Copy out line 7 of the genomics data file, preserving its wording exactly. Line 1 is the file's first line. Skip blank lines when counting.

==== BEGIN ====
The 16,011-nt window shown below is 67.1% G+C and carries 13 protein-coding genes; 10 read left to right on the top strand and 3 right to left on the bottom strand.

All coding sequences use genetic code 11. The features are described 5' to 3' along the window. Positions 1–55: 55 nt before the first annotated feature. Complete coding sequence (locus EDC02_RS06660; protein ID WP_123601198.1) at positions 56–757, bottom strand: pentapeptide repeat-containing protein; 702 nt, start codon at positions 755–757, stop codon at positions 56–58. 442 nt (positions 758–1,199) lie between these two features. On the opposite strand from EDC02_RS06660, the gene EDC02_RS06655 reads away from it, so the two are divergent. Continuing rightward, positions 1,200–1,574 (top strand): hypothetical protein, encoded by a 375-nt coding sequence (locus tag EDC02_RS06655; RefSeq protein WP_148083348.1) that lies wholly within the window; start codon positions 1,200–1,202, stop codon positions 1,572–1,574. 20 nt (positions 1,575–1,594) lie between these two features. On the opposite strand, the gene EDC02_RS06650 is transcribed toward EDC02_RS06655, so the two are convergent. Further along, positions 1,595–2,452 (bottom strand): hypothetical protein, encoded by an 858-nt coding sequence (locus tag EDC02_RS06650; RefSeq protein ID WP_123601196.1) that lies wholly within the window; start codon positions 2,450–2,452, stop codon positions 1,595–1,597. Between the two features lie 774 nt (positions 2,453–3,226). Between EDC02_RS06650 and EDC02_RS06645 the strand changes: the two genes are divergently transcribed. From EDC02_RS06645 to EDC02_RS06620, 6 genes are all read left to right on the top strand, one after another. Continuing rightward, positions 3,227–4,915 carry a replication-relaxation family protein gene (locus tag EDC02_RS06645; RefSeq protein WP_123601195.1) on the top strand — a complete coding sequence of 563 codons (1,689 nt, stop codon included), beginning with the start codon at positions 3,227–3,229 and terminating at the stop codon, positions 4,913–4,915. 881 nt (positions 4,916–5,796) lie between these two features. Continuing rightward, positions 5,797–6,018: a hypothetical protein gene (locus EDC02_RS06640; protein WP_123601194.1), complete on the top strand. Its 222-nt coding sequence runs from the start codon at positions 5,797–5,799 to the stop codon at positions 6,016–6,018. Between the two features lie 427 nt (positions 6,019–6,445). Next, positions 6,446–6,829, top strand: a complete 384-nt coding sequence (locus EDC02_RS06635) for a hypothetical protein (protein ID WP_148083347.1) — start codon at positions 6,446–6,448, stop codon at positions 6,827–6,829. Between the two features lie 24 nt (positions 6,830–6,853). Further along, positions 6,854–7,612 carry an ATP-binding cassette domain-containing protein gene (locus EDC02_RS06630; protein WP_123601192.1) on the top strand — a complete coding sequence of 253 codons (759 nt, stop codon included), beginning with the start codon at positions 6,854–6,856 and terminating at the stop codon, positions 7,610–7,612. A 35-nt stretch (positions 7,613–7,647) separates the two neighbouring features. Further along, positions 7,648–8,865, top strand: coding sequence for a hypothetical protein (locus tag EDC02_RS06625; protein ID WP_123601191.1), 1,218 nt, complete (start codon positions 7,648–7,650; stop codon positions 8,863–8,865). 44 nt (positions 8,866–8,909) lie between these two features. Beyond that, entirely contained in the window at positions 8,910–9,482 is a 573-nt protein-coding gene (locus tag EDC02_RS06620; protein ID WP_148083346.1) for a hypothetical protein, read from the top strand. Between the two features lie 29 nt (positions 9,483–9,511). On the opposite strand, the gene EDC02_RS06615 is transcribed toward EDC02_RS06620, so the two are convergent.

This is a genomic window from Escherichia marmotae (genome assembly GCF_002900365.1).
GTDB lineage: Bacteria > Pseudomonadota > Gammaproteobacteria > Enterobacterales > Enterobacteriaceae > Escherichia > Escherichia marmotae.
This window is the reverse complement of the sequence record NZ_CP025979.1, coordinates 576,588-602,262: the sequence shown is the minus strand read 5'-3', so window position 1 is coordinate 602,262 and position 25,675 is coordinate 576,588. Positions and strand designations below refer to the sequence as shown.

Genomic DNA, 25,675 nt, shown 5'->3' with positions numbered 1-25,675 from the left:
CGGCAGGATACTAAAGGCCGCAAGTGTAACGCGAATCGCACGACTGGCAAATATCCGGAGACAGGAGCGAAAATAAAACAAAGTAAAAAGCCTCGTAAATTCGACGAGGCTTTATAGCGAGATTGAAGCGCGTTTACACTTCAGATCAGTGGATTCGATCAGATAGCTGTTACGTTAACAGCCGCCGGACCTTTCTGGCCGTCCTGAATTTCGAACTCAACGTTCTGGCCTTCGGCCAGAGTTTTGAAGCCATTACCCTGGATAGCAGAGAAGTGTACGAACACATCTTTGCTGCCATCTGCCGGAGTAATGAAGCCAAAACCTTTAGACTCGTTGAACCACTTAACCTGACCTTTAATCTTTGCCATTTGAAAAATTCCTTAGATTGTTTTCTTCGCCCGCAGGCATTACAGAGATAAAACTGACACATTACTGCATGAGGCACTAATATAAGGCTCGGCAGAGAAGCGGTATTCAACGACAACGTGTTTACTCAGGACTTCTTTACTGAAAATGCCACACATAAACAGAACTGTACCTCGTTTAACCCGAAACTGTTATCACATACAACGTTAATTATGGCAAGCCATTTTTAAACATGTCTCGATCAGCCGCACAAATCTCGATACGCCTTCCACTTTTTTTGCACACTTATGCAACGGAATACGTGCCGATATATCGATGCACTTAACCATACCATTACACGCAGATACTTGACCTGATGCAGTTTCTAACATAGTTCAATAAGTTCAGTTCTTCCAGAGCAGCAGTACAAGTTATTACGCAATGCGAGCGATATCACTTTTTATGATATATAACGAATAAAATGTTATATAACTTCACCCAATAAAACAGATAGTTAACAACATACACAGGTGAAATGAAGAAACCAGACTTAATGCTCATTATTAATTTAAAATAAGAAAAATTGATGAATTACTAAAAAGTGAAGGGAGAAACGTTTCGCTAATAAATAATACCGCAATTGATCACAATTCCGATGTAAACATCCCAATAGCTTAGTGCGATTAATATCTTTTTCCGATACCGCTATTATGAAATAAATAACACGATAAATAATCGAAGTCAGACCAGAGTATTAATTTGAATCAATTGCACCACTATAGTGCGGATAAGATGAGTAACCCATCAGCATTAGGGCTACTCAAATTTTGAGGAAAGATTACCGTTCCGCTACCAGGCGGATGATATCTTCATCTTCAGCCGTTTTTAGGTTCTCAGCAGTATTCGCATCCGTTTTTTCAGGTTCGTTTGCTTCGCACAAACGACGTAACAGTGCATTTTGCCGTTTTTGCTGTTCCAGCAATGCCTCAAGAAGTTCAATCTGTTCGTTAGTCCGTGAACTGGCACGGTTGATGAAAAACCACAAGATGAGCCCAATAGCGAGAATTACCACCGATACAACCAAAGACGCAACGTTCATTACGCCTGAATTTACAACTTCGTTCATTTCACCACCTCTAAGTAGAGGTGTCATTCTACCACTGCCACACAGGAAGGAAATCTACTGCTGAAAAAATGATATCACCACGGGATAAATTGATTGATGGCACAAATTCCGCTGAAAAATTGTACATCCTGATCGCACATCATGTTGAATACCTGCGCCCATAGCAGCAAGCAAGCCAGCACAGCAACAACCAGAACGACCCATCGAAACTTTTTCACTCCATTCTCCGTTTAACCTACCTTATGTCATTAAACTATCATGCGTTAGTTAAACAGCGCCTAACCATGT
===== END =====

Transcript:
CGGCAGGATACTAAAGGCCGCAAGTGTAACGCGAATCGCACGACTGGCAAATATCCGGAGACAGGAGCGAAAATAAAACAAAGTAAAAAGCCTCGTAAATTCGACGAGGCTTTATAGCGAGATTGAAGCGCGTTTACACTTCAGATCAGTGGATTCGATCAGATAGCTGTTACGTTAACAGCCGCCGGACCTTTCTGGCCGTCCTGAATTTCGAACTCAACGTTCTGGCCTTCGGCCAGAGTTTTGAAGCCATTACCCTGGATAGCAGAGAAGTGTACGAACACATCTTTGCTGCCATCTGCCGGAGTAATGAAGCCAAAACCTTTAGACTCGTTGAACCACTTAACCTGACCTTTAATCTTTGCCATTTGAAAAATTCCTTAGATTGTTTTCTTCGCCCGCAGGCATTACAGAGATAAAACTGACACATTACTGCATGAGGCACTAATATAAGGCTCGGCAGAGAAGCGGTATTCAACGACAACGTGTTTACTCAGGACTTCTTTACTGAAAATGCCACACATAAACAGAACTGTACCTCGTTTAACCCGAAACTGTTATCACATACAACGTTAATTATGGCAAGCCATTTTTAAACATGTCTCGATCAGCCGCACAAATCTCGATACGCCTTCCACTTTTTTTGCACACTTATGCAACGGAATACGTGCCGATATATCGATGCACTTAACCATACCATTACACGCAGATACTTGACCTGATGCAGTTTCTAACATAGTTCAATAAGTTCAGTTCTTCCAGAGCAGCAGTACAAGTTATTACGCAATGCGAGCGATATCACTTTTTATGATATATAACGAATAAAATGTTATATAACTTCACCCAATAAAACAGATAGTTAACAACATACACAGGTGAAATGAAGAAACCAGACTTAATGCTCATTATTAATTTAAAATAAGAAAAATTGATGAATTACTAAAAAGTGAAGGGAGAAACGTTTCGCTAATAAATAATACCGCAATTGATCACAATTCCGATGTAAACATCCCAATAGCTTAGTGCGATTAATATCTTTTTCCGATACCGCTATTATGAAATAAATAACACGATAAATAATCGAAGTCAGACCAGAGTATTAATTTGAATCAATTGCACCACTATAGTGCGGATAAGATGAGTAACCCATCAGCATTAGGGCTACTCAAATTTTGAGGAAAGATTACCGTTCCGCTACCAGGCGGATGATATCTTCATCTTCAGCCGTTTTTAGGTTCTCAGCAGTATTCGCATCCGTTTTTTCAGGTTCGTTTGCTTCGCACAAACGACGTAACAGTGCATTTTGCCGTTTTTGCTGTTCCAGCAATGCCTCAAGAAGTTCAATCTGTTCGTTAGTCCGTGAACTGGCACGGTTGATGAAAAACCACAAGATGAGCCCAATAGCGAGAATTACCACCGATACAACCAAAGACGCAACGTTCATTACGCCTGAATTTACAACTTCGTTCATTTCACCACCTCTAAGTAGAGGTGTCATTCTACCACTGCCACACAGGAAGGAAATCTACTGCTGAAAAAATGATATCACCACGGGATAAATTGATTGATGGCACAAATTCCGCTGAAAAATTGTACATCCTGATCGCACATCATGTTGAATACCTGCGCCCATAGCAGCAAGCAAGCCAGCACAGCAACAACCAGAACGACCCATCGAAACTTTTTCACTCCATTCTCCGTTTAACCTACCTTATGTCATTAAACTATCATGCGTTAGTTAAACAGCGCCTAACCATGT